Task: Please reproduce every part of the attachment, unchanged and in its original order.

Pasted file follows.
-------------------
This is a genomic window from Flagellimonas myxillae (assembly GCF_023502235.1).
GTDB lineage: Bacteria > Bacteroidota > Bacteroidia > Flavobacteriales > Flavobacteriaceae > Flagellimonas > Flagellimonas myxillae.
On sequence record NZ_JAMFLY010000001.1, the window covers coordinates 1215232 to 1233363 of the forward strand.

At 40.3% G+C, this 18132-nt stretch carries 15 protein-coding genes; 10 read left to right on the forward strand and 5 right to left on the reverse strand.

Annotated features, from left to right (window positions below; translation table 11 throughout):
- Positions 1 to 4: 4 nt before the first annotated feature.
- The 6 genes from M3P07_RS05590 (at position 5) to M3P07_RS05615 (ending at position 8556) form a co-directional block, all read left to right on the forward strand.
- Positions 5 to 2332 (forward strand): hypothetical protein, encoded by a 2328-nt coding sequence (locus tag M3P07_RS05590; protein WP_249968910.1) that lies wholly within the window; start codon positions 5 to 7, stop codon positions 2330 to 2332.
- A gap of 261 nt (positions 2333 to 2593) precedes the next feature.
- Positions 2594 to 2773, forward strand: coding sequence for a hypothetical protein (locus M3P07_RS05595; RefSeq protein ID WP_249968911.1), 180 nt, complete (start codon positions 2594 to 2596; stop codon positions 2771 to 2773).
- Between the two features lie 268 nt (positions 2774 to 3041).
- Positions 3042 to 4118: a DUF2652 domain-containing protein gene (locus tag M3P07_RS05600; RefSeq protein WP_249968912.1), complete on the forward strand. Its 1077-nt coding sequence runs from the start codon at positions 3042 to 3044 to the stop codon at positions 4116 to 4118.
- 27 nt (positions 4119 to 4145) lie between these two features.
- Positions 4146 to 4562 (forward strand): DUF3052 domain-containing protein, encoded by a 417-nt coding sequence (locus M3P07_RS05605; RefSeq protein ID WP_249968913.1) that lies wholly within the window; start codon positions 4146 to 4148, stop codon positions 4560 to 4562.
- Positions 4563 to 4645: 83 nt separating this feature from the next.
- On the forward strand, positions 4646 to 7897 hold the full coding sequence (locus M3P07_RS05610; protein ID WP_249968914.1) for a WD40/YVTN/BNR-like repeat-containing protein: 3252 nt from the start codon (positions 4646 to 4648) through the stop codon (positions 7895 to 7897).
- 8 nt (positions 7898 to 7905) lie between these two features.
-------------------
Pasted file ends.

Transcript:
This is a genomic window from Flagellimonas myxillae (assembly GCF_023502235.1).
GTDB lineage: Bacteria > Bacteroidota > Bacteroidia > Flavobacteriales > Flavobacteriaceae > Flagellimonas > Flagellimonas myxillae.
On sequence record NZ_JAMFLY010000001.1, the window covers coordinates 1215232 to 1233363 of the forward strand.

At 40.3% G+C, this 18132-nt stretch carries 15 protein-coding genes; 10 read left to right on the forward strand and 5 right to left on the reverse strand.

Annotated features, from left to right (window positions below; translation table 11 throughout):
- Positions 1 to 4: 4 nt before the first annotated feature.
- The 6 genes from M3P07_RS05590 (at position 5) to M3P07_RS05615 (ending at position 8556) form a co-directional block, all read left to right on the forward strand.
- Positions 5 to 2332 (forward strand): hypothetical protein, encoded by a 2328-nt coding sequence (locus tag M3P07_RS05590; protein WP_249968910.1) that lies wholly within the window; start codon positions 5 to 7, stop codon positions 2330 to 2332.
- A gap of 261 nt (positions 2333 to 2593) precedes the next feature.
- Positions 2594 to 2773, forward strand: coding sequence for a hypothetical protein (locus M3P07_RS05595; RefSeq protein ID WP_249968911.1), 180 nt, complete (start codon positions 2594 to 2596; stop codon positions 2771 to 2773).
- Between the two features lie 268 nt (positions 2774 to 3041).
- Positions 3042 to 4118: a DUF2652 domain-containing protein gene (locus tag M3P07_RS05600; RefSeq protein WP_249968912.1), complete on the forward strand. Its 1077-nt coding sequence runs from the start codon at positions 3042 to 3044 to the stop codon at positions 4116 to 4118.
- 27 nt (positions 4119 to 4145) lie between these two features.
- Positions 4146 to 4562 (forward strand): DUF3052 domain-containing protein, encoded by a 417-nt coding sequence (locus M3P07_RS05605; RefSeq protein ID WP_249968913.1) that lies wholly within the window; start codon positions 4146 to 4148, stop codon positions 4560 to 4562.
- Positions 4563 to 4645: 83 nt separating this feature from the next.
- On the forward strand, positions 4646 to 7897 hold the full coding sequence (locus M3P07_RS05610; protein ID WP_249968914.1) for a WD40/YVTN/BNR-like repeat-containing protein: 3252 nt from the start codon (positions 4646 to 4648) through the stop codon (positions 7895 to 7897).
- 8 nt (positions 7898 to 7905) lie between these two features.